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1999 FIN – Halvorsen Retires After 23 Years of Building STAFDA

1999 FIN – Halvorsen Retires After 23 Years of Building STAFDA
May 27
00:00 2009

Morrie Halvorsen, STAFDA's first executive director

November 30, 1999 FIN – After 43 years in the tool and fastener industry observing “people, companies, and change come and go,” Morrie Halvorsen said in his retirement remarks at the 23rd annual convention of the Specialty Tools & Fasteners Distributors Association that he finds there are only two constants for success in the business.
“One is taking good care of customers and the other is managing your assets wisely, starting with employees.”

STAFDA’s only executive director in its 23-year history retires December 31, 1999, Halvorsen left his job as vice president for marketing at ITT Phillips Drill in 1977 to build STAFDA.
He ventured out on 100% commission and started working in his home at a small desk and doing his own typing.

Halvorsen took over the fledgling organization with 18 charter members and put together a list of 300 potential distributor members and 75 manufacturers.

Former U.S. President Gerald Ford speaking at the 1980 STAFDA convention in San Diego

During the first year he recruited nearly 100 members when “STAFDA had very little to offer except a concept.
It wasn’t like today where we have over 65 ongoing programs and services,” Halvorsen recalled. “It took an act of faith to plunk down the $350 dues back then.”

“In those early days, faced with limited funds and many needs, STAFDA embarked on an aggressive program of outsourcing,” Halvorsen said. “We built a family of respected consultants who provide our members with expert advice in nearly every area of business.”

Halvorsen credited manufacturers for “playing a key role in supporting us” throughout the association’s history. Two years ago membership was opened to manufacturers reps, and they have added further support he noted.

STAFDA has grown to 2,575 member companies today.

And Halvorsen is proud that STAFDA has never raised its $350 dues.

Halvorsen attributes his success in building STAFDA to “finding a need and filling it. Tool and fastener distributors really didn’t have an organization of their own.”

“Retirement always seemed like something that happened to other people,” said Halvorsen, who is usually busy orchestrating the conversations and avoiding the spotlight. But this year Halvorsen was brought up on stage and joined by 19 of the 23 STAFDA presidents of his tenure.
Noting his age of 68 1/2 and good health, Halvorsen said, “Now seemed appropriate time to step down.”
He added that by retiring at the end of the millennium, “I’ll never forget my retirement date and I’ll be getting out one day ahead of Y2K.”

STAFDA membership and member services “are both at an all-time high. We are in solid shape financially.”

Halvorsen took the occasion to say he “never had any long-range plans for my daughter, Georgia Foley, to succeed me. Things just evolved.”
Halvorsen pointed out that Foley “grew up in STAFDA,” but gained seven years of experience with a national trade association of exhibit designers and builders before joining STAFDA six years ago as member services director.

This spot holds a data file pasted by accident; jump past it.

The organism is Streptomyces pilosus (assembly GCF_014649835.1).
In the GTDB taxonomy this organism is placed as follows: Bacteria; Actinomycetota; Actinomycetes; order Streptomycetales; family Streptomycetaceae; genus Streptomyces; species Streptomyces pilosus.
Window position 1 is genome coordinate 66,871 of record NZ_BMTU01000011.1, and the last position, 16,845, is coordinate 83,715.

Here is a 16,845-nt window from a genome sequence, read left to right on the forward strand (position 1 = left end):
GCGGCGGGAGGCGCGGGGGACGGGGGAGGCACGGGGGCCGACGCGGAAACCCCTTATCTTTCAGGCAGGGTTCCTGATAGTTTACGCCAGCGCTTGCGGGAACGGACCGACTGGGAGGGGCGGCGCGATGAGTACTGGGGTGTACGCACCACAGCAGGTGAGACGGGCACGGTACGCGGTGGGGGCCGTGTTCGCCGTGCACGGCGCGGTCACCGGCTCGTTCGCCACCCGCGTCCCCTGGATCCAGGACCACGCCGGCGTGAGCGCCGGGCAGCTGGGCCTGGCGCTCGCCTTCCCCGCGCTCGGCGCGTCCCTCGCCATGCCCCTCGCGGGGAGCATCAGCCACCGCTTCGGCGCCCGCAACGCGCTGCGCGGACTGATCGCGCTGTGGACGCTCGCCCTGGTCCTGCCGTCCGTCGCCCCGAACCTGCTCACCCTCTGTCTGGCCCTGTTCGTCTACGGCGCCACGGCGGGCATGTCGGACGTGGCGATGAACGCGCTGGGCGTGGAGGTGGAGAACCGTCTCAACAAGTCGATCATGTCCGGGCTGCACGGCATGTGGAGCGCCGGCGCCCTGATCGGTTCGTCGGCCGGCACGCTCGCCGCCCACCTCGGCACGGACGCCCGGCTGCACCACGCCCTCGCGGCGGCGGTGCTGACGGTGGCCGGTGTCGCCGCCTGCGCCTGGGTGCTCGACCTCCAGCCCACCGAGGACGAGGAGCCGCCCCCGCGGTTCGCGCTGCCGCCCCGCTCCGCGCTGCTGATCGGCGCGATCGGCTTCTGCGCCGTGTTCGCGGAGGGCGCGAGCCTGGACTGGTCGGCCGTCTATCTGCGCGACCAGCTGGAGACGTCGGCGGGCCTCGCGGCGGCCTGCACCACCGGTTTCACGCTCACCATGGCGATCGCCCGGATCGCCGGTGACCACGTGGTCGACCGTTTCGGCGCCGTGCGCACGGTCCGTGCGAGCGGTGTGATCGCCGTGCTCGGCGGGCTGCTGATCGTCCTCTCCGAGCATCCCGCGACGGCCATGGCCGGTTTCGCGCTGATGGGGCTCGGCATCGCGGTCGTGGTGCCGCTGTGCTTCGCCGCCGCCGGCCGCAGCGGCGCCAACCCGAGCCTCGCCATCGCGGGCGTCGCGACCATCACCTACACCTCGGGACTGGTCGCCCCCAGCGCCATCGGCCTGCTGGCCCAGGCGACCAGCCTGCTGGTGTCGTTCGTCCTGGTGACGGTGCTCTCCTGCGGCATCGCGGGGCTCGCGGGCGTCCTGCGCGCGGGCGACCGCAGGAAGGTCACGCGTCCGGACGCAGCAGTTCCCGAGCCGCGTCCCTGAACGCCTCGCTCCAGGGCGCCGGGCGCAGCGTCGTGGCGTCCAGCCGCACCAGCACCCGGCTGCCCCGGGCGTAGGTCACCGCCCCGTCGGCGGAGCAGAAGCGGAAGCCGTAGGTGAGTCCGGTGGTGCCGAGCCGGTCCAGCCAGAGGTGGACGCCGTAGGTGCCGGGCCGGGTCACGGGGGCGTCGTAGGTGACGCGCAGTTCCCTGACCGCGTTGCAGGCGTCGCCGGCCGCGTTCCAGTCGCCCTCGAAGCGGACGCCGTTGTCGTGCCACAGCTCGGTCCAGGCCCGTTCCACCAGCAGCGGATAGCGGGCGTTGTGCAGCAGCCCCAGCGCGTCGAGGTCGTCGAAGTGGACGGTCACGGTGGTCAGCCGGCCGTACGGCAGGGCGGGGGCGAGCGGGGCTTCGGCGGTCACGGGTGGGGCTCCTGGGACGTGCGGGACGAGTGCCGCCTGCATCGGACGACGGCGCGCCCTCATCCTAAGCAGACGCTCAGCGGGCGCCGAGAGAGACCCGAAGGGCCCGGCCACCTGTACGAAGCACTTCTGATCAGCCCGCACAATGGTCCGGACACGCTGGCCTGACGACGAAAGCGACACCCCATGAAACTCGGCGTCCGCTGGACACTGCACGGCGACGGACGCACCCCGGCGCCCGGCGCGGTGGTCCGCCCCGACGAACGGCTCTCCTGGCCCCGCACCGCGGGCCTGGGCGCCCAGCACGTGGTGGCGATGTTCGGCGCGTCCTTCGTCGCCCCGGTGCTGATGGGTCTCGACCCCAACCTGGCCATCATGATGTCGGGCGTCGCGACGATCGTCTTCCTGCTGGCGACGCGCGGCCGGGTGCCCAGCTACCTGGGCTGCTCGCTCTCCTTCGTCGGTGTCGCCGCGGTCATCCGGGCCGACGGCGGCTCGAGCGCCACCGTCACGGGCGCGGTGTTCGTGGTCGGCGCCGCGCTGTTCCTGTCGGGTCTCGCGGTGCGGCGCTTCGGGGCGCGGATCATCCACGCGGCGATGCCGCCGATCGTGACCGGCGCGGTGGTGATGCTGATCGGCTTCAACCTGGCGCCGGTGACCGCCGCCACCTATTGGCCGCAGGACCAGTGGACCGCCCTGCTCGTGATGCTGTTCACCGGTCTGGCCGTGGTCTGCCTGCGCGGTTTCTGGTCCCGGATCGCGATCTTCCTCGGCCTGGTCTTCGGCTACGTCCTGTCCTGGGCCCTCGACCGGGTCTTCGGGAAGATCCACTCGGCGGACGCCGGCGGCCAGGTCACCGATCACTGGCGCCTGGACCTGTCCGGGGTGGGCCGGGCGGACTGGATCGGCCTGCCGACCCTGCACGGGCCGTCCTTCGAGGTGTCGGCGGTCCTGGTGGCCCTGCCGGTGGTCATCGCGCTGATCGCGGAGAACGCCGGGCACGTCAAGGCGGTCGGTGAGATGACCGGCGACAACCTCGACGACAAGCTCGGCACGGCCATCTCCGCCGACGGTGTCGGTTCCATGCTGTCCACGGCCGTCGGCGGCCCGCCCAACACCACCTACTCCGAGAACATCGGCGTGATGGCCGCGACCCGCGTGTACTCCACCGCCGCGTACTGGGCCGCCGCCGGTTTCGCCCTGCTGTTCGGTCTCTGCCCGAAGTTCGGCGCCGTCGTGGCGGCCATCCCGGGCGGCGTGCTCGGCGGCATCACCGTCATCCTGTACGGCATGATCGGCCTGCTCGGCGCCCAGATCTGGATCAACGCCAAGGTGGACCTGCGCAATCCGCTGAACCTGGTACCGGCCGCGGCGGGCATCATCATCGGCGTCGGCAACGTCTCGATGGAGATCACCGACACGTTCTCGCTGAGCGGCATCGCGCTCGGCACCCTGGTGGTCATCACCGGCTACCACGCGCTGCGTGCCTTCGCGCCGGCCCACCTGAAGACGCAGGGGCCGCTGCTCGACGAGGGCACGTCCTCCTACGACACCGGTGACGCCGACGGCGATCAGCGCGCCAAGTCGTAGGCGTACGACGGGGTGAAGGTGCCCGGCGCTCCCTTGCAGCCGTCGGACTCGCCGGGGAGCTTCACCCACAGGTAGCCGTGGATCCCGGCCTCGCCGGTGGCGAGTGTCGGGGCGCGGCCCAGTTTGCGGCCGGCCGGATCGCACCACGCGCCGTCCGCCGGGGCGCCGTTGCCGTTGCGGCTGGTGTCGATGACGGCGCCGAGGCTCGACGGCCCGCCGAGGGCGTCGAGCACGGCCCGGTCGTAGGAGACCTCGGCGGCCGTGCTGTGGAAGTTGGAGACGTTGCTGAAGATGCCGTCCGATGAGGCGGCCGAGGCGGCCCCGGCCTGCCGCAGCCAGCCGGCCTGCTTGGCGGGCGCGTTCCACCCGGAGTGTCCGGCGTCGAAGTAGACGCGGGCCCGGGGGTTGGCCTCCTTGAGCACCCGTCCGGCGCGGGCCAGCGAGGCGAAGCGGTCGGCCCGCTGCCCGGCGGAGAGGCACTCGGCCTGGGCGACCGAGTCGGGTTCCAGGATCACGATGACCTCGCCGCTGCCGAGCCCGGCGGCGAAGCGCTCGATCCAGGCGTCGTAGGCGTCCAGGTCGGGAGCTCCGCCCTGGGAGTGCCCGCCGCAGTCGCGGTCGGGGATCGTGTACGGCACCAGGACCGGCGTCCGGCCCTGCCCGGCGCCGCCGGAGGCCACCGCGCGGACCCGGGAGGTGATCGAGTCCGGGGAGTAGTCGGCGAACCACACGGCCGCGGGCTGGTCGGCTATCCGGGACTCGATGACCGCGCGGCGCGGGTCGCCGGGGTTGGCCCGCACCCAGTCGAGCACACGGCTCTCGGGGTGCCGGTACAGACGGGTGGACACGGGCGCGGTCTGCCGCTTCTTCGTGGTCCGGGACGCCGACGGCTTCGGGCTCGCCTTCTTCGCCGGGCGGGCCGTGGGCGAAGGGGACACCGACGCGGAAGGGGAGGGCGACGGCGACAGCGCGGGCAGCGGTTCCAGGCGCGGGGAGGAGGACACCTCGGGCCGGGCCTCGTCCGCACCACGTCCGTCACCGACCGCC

“All I promised her was an opportunity, and she made the most of it when a committee of past presidents and the board selected her as my replacement, which makes me very proud.”

Halvorsen has not coasted to retirement. This year STAFDA introduced Legalcare as an additional benefit to member companies and employees.

STAFDA conventions have drawn as many as 4,119 people to sites ranging from Washington, DC, to New Orleans to Honolulu. He drew nationally know Republican politicians to the STAFDA conventions, including Jack Kemp, Bob Dole and former presidents Gerald Ford and Ronald Reagan.

Beyond the big-draw convention locations and speakers, one of the keys to Halvorsen’s success is the more mundane task of taking care of the little items. Not only does he emphasize customer service, but he also does it promptly.

Time management consultants could cite Halvorsen as a perfect example of the principle of “touch a piece of paper only once.” West Coast-based FIN frequently faxed questions to Halvorsen after his office closed in Wisconsin.
He never failed to fax back his answer before the FIN office opened the next morning. ©1999/2009 Fastener Industry News.

STAFDA Founders

Bill Baumann
Mutual Sales Corp., Chicago, IL
Bill Brennan Sr.
W.J. Brennan Co., St. Louis, MO
Charles Carbaugh
Cecil Equipment Corp., Washington, DC
Bob Chatterton
Recco Tool, McCook, IL
Frank Deppe
Fasteners Inc., Grand Rapids, MI
Robert Elstad
Diamond Drilling & Supply, Duluth, MN
Randolph Ensign
Ensco Supply Co., Greensboro,NC
Lou Groene
Ackerman Chacco Co., Cincinnati, OH
Wayne Henderson
Dynamic Sales Co., St. Louis, MO
Clint Ivins Jr.
Mead Supply Inc., Buffalo, NY
Jack Jahntz
L.W. Meyer & Son Inc., New Berlin, WI
Ed Joffe
Automatic Fasteners, Miami, FL
Roland Levesque
Universal Fastener & Supply, Cumberland, RI
Jack McCoy
Storey Machinery, Cincinnati, OH
Al McCulloch
Langford Tool & Drill, Minneapolis, MN
Jesse Pearson
Construction Tools & Supply, Memphis, TN
Chuck Tackett
Dixie Construction Products, Atlanta, GA
Phil Welch
Kel-Welco Distributing Inc., Omaha, NE

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